This recipe is as simple as it sounds: it's bulgur pilaf with crispy paprika-spiced chickpeas and fresh herbs. Doesn't that sound nice? I always think so. And then I make myself a bowlful, start eating, and realize it's not just nice... It's REALLY nice... It's actually absurdly delicious... And then I must have seconds, so I can be in that happy place just a little bit longer!
Sometimes all the right ingredients come together in the perfect way for the perfect meal.
I don't think there's one secret ingredient here. There's no "one thing" that takes this bulgur pilaf from ordinary to extraordinary. I think it's the combination of several easy pantry ingredients, all yummy without any fussing, in just the right balance with each other. The trickiest thing here is crisping the chickpeas, and really the secret to that is just thoroughly drying them with towels...
Let's talk about bulgur
Bulgur is parboiled wheat berries that have been cracked and re-dried into small pieces. It's a cereal product that's been around for thousands of years, but it still seems to be on the fringes of the 21st century food trend radars (especially when compared to the mass hysteria over grains like quinoa).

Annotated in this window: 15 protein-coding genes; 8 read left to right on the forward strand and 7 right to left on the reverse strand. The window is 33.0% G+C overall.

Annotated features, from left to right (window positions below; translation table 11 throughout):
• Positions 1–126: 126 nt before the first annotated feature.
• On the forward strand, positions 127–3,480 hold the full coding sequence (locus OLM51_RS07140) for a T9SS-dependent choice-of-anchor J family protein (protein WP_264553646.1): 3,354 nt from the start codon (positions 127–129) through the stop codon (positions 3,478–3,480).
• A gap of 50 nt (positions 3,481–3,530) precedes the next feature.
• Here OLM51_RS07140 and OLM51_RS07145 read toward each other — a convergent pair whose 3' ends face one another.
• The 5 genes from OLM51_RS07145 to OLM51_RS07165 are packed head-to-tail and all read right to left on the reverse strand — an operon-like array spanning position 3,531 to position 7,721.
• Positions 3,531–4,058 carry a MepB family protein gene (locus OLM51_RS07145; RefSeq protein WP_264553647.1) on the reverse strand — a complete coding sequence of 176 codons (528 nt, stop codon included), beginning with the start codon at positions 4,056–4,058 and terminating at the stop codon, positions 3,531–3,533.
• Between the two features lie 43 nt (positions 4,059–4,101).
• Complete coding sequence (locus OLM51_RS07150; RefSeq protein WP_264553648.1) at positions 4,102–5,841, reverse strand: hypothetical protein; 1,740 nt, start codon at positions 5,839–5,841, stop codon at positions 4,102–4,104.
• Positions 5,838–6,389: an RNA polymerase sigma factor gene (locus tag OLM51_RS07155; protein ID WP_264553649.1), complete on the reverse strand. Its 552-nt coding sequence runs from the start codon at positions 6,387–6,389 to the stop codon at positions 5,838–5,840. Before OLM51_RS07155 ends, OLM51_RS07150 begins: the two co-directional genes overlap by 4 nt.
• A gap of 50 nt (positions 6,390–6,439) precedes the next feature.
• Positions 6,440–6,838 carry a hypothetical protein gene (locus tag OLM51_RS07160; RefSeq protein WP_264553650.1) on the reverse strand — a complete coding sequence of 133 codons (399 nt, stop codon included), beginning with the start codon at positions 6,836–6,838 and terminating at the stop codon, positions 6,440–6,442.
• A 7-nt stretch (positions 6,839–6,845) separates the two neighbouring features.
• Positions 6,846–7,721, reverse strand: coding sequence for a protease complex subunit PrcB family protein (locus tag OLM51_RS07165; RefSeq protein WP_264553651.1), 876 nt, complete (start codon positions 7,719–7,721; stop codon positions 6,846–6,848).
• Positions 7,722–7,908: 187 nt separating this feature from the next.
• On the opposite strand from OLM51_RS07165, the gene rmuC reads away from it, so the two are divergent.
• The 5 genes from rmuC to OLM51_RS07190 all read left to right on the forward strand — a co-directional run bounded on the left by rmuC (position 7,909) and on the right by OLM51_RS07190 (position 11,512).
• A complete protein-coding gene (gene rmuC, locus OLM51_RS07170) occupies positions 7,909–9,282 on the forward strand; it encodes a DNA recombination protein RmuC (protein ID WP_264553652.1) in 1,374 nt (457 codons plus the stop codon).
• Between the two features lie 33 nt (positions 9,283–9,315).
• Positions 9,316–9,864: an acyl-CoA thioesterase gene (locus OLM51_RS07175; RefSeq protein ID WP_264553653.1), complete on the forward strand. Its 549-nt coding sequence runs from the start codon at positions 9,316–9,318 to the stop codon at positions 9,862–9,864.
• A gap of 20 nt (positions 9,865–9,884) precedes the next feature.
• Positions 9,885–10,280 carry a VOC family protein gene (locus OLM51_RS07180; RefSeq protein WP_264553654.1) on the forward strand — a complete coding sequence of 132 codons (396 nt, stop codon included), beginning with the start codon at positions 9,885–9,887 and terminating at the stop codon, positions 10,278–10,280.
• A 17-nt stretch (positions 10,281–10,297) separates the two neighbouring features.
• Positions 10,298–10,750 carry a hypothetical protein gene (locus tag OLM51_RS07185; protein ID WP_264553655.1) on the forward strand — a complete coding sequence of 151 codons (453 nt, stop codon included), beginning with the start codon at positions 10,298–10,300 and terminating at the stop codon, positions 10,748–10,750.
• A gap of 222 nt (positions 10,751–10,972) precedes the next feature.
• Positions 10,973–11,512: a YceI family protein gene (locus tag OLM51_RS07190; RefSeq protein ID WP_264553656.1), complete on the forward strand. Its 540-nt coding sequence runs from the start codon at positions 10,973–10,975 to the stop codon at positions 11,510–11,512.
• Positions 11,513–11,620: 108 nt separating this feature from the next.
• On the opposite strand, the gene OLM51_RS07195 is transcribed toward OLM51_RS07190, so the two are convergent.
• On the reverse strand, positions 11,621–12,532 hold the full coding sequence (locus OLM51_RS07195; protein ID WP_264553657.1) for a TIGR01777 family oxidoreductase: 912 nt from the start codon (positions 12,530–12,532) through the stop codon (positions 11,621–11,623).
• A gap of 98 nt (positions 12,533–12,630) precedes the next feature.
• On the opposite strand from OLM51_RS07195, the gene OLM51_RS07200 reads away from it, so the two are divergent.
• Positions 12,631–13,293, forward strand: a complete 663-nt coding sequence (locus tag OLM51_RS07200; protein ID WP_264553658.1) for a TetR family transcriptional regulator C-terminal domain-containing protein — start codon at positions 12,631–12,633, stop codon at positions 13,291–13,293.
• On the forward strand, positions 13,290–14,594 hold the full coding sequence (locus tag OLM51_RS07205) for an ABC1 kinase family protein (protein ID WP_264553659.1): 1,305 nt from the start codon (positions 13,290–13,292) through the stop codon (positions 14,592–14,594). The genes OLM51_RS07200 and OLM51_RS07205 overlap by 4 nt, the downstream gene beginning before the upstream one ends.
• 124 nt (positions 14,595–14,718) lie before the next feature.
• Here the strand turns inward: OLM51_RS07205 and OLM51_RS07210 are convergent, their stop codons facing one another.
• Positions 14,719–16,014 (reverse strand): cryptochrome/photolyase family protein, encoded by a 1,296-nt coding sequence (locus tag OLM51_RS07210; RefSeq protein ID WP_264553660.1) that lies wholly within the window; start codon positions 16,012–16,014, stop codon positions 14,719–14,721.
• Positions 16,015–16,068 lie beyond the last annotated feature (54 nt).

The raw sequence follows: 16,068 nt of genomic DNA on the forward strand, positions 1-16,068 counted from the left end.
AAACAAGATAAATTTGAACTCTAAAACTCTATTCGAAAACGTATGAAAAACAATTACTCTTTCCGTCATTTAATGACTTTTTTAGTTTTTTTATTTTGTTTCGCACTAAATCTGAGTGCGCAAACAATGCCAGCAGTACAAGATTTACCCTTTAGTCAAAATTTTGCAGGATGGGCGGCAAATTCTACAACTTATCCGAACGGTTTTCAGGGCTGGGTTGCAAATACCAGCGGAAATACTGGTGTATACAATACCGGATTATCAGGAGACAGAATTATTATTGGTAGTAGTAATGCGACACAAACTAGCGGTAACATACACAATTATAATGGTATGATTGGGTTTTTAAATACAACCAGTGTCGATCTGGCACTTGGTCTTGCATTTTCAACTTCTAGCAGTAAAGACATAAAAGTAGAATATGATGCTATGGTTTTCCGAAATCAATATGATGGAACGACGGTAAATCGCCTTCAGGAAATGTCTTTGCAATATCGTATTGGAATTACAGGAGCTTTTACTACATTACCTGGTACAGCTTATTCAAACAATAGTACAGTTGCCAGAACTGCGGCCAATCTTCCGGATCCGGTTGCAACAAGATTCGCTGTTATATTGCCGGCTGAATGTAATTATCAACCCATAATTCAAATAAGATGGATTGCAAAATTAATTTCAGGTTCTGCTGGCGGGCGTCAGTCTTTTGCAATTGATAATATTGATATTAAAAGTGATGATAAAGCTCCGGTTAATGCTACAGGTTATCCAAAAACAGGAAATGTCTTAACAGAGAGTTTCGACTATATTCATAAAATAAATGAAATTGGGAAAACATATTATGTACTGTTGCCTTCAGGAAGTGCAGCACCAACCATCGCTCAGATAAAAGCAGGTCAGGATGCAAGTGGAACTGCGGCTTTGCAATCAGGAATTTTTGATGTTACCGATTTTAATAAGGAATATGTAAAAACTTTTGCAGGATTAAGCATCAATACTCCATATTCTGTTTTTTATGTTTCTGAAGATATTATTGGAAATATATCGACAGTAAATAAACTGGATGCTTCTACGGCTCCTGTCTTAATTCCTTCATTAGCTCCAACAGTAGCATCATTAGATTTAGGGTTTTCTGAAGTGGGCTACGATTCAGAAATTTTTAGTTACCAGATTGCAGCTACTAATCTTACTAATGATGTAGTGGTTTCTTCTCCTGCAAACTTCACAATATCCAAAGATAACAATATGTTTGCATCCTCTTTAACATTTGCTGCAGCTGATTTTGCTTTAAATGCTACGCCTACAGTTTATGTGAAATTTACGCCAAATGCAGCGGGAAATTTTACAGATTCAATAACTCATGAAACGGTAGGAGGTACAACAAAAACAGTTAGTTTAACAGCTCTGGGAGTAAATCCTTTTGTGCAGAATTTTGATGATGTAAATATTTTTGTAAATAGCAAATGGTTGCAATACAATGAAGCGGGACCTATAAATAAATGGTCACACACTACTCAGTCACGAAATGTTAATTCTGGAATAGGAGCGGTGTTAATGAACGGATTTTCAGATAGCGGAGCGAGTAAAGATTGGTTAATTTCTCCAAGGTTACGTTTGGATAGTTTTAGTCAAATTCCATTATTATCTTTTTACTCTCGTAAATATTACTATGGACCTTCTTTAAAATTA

Even if you've never cooked with it, you've probably had it in tabbouleh. Bulgur has a wonderfully nutty taste, with a light and fluffy texture. When cooked with aromatics like lightly browned onion (as it is here), it picks up tons of savory depth. These flavors make it the perfect nutty-savory base for bright herbs and crispy spiced chickpeas, but it's the light and fluffy texture that will keep you coming back for seconds.
Those crispy chickpeas are what take this bulgur pilaf from the realm of "side dish" into main event. It's an easy process with huge payout, both in terms of taste and texture. Giving them a quick fry while the bulgur cooks creates an addictively crispy outer shell, while maintaining their toothsome, starchy centers. It's also an opportunity to add whatever spices you're craving.
As written, they are very simply spiced with cumin and smoked paprika. Feel free to play around with the flavors and tailor the blend to suit your mood. Or, choose one of your favorite pre-made spice blends! Curry powder, for example, would taste fantastic here (Sonoko curry powder is my personal favorite, and no, that's not an affiliate link. I'm just a sincere fan.)
Fresh Herbs: Why use one when you can use three?
When dill and mint come together in any dish, sparks fly and magic happens. I'm not sure exactly how to describe the combination, but if you know, you know. It's just delicious. Savory and bright. Fresh and just so alive and so addictive. And, of course, we can't forget the chives. I know we already have golden onions studding the bulgur pilaf, but that fresh and lightly grassy chive flavor just adds the perfect amount of layered complexity without over-shadowing the rest of the flavors. If you happen to only have one of the three herbs, that's okay. It will still be tasty. But if you're going to the store anyway, I highly recommend all three.